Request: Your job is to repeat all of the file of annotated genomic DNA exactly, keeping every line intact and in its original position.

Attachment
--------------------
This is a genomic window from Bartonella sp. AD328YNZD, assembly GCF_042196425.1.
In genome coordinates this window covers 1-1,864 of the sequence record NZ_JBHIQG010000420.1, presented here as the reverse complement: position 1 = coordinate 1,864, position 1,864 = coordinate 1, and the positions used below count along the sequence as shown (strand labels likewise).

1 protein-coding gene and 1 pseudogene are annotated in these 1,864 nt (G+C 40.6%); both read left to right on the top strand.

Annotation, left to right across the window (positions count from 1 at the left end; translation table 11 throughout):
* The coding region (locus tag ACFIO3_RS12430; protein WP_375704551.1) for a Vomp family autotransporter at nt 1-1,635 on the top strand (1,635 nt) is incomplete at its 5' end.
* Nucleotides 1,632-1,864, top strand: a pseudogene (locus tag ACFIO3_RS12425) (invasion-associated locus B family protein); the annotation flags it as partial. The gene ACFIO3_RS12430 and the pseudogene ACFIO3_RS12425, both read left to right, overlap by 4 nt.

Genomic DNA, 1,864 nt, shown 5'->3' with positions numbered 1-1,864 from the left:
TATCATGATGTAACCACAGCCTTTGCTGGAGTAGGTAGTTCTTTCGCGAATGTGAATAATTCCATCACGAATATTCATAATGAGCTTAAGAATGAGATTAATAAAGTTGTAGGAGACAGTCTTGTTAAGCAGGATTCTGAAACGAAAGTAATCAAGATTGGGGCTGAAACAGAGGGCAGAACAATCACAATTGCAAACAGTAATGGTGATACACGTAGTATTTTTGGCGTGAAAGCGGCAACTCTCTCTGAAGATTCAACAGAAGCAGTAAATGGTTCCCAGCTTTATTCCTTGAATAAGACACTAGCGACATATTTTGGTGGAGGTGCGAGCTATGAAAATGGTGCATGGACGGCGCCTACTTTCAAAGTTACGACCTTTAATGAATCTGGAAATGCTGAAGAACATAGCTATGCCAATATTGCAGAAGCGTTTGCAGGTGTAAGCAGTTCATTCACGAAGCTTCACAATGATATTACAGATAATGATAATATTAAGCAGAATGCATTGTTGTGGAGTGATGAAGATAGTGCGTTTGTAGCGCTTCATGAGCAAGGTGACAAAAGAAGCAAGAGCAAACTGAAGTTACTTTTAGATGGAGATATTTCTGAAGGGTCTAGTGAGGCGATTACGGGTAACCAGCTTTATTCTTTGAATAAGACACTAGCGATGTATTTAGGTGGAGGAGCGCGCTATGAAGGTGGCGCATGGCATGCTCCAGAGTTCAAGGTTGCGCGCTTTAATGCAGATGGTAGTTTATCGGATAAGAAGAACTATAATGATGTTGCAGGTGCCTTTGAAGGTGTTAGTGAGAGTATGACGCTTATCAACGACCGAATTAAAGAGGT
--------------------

This is a genomic window from Bartonella sp. AD328YNZD, assembly GCF_042196425.1.
In genome coordinates this window covers 1-1,864 of the sequence record NZ_JBHIQG010000420.1, presented here as the reverse complement: position 1 = coordinate 1,864, position 1,864 = coordinate 1, and the positions used below count along the sequence as shown (strand labels likewise).

1 protein-coding gene and 1 pseudogene are annotated in these 1,864 nt (G+C 40.6%); both read left to right on the top strand.

Annotation, left to right across the window (positions count from 1 at the left end; translation table 11 throughout):
* The coding region (locus tag ACFIO3_RS12430; protein WP_375704551.1) for a Vomp family autotransporter at nt 1-1,635 on the top strand (1,635 nt) is incomplete at its 5' end.
* Nucleotides 1,632-1,864, top strand: a pseudogene (locus tag ACFIO3_RS12425) (invasion-associated locus B family protein); the annotation flags it as partial. The gene ACFIO3_RS12430 and the pseudogene ACFIO3_RS12425, both read left to right, overlap by 4 nt.

Genomic DNA, 1,864 nt, shown 5'->3' with positions numbered 1-1,864 from the left:
TATCATGATGTAACCACAGCCTTTGCTGGAGTAGGTAGTTCTTTCGCGAATGTGAATAATTCCATCACGAATATTCATAATGAGCTTAAGAATGAGATTAATAAAGTTGTAGGAGACAGTCTTGTTAAGCAGGATTCTGAAACGAAAGTAATCAAGATTGGGGCTGAAACAGAGGGCAGAACAATCACAATTGCAAACAGTAATGGTGATACACGTAGTATTTTTGGCGTGAAAGCGGCAACTCTCTCTGAAGATTCAACAGAAGCAGTAAATGGTTCCCAGCTTTATTCCTTGAATAAGACACTAGCGACATATTTTGGTGGAGGTGCGAGCTATGAAAATGGTGCATGGACGGCGCCTACTTTCAAAGTTACGACCTTTAATGAATCTGGAAATGCTGAAGAACATAGCTATGCCAATATTGCAGAAGCGTTTGCAGGTGTAAGCAGTTCATTCACGAAGCTTCACAATGATATTACAGATAATGATAATATTAAGCAGAATGCATTGTTGTGGAGTGATGAAGATAGTGCGTTTGTAGCGCTTCATGAGCAAGGTGACAAAAGAAGCAAGAGCAAACTGAAGTTACTTTTAGATGGAGATATTTCTGAAGGGTCTAGTGAGGCGATTACGGGTAACCAGCTTTATTCTTTGAATAAGACACTAGCGATGTATTTAGGTGGAGGAGCGCGCTATGAAGGTGGCGCATGGCATGCTCCAGAGTTCAAGGTTGCGCGCTTTAATGCAGATGGTAGTTTATCGGATAAGAAGAACTATAATGATGTTGCAGGTGCCTTTGAAGGTGTTAGTGAGAGTATGACGCTTATCAACGACCGAATTAAAGAGGT